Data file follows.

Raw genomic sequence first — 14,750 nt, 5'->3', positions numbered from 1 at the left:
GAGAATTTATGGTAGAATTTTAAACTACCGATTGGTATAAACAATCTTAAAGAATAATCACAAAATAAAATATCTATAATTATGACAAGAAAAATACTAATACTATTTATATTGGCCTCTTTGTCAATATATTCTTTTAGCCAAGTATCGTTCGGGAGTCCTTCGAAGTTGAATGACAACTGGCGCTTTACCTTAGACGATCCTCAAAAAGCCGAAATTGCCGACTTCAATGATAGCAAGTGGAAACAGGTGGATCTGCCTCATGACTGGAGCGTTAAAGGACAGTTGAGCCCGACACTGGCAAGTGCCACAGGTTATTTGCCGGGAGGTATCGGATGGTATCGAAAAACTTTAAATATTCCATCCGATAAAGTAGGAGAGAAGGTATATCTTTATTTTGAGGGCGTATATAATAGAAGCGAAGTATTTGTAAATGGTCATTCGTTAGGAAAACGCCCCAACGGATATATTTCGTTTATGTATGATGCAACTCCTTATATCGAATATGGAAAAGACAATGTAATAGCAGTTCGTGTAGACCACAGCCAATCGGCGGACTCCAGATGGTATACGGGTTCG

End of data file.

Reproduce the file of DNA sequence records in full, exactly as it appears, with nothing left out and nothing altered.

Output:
Raw genomic sequence first — 14,750 nt, 5'->3', positions numbered from 1 at the left:
GAGAATTTATGGTAGAATTTTAAACTACCGATTGGTATAAACAATCTTAAAGAATAATCACAAAATAAAATATCTATAATTATGACAAGAAAAATACTAATACTATTTATATTGGCCTCTTTGTCAATATATTCTTTTAGCCAAGTATCGTTCGGGAGTCCTTCGAAGTTGAATGACAACTGGCGCTTTACCTTAGACGATCCTCAAAAAGCCGAAATTGCCGACTTCAATGATAGCAAGTGGAAACAGGTGGATCTGCCTCATGACTGGAGCGTTAAAGGACAGTTGAGCCCGACACTGGCAAGTGCCACAGGTTATTTGCCGGGAGGTATCGGATGGTATCGAAAAACTTTAAATATTCCATCCGATAAAGTAGGAGAGAAGGTATATCTTTATTTTGAGGGCGTATATAATAGAAGCGAAGTATTTGTAAATGGTCATTCGTTAGGAAAACGCCCCAACGGATATATTTCGTTTATGTATGATGCAACTCCTTATATCGAATATGGAAAAGACAATGTAATAGCAGTTCGTGTAGACCACAGCCAATCGGCGGACTCCAGATGGTATACGGGTTCG